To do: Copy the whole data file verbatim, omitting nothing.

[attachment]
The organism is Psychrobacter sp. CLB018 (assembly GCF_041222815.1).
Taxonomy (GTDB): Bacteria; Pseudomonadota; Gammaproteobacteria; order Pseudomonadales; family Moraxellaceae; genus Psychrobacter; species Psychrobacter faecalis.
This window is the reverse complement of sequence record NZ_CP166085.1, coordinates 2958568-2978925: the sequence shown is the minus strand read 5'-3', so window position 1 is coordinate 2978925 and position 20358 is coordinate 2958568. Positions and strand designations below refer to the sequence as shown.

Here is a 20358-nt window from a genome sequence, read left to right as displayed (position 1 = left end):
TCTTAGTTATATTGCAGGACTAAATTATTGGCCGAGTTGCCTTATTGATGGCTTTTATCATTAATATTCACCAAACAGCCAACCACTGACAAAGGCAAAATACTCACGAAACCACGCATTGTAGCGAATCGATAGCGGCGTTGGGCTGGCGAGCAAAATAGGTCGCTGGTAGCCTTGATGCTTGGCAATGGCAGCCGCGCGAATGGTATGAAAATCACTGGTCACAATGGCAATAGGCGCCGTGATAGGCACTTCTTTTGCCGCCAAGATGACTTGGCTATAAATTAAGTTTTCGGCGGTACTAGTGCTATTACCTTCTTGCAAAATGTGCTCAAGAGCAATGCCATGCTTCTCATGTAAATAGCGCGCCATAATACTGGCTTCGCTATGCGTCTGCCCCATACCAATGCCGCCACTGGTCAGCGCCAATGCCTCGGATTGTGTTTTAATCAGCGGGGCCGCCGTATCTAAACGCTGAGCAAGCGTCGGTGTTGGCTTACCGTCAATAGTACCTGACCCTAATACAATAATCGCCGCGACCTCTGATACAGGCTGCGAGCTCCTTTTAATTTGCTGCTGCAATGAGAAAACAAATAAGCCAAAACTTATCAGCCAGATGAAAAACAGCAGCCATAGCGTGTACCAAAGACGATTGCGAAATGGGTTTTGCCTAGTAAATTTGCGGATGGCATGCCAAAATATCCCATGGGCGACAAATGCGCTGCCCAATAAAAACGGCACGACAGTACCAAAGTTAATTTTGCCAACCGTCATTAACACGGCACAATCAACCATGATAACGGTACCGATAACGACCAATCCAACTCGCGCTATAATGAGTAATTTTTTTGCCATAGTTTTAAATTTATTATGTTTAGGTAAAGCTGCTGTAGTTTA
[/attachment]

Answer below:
The organism is Psychrobacter sp. CLB018 (assembly GCF_041222815.1).
Taxonomy (GTDB): Bacteria; Pseudomonadota; Gammaproteobacteria; order Pseudomonadales; family Moraxellaceae; genus Psychrobacter; species Psychrobacter faecalis.
This window is the reverse complement of sequence record NZ_CP166085.1, coordinates 2958568-2978925: the sequence shown is the minus strand read 5'-3', so window position 1 is coordinate 2978925 and position 20358 is coordinate 2958568. Positions and strand designations below refer to the sequence as shown.

Here is a 20358-nt window from a genome sequence, read left to right as displayed (position 1 = left end):
TCTTAGTTATATTGCAGGACTAAATTATTGGCCGAGTTGCCTTATTGATGGCTTTTATCATTAATATTCACCAAACAGCCAACCACTGACAAAGGCAAAATACTCACGAAACCACGCATTGTAGCGAATCGATAGCGGCGTTGGGCTGGCGAGCAAAATAGGTCGCTGGTAGCCTTGATGCTTGGCAATGGCAGCCGCGCGAATGGTATGAAAATCACTGGTCACAATGGCAATAGGCGCCGTGATAGGCACTTCTTTTGCCGCCAAGATGACTTGGCTATAAATTAAGTTTTCGGCGGTACTAGTGCTATTACCTTCTTGCAAAATGTGCTCAAGAGCAATGCCATGCTTCTCATGTAAATAGCGCGCCATAATACTGGCTTCGCTATGCGTCTGCCCCATACCAATGCCGCCACTGGTCAGCGCCAATGCCTCGGATTGTGTTTTAATCAGCGGGGCCGCCGTATCTAAACGCTGAGCAAGCGTCGGTGTTGGCTTACCGTCAATAGTACCTGACCCTAATACAATAATCGCCGCGACCTCTGATACAGGCTGCGAGCTCCTTTTAATTTGCTGCTGCAATGAGAAAACAAATAAGCCAAAACTTATCAGCCAGATGAAAAACAGCAGCCATAGCGTGTACCAAAGACGATTGCGAAATGGGTTTTGCCTAGTAAATTTGCGGATGGCATGCCAAAATATCCCATGGGCGACAAATGCGCTGCCCAATAAAAACGGCACGACAGTACCAAAGTTAATTTTGCCAACCGTCATTAACACGGCACAATCAACCATGATAACGGTACCGATAACGACCAATCCAACTCGCGCTATAATGAGTAATTTTTTTGCCATAGTTTTAAATTTATTATGTTTAGGTAAAGCTGCTGTAGTTTA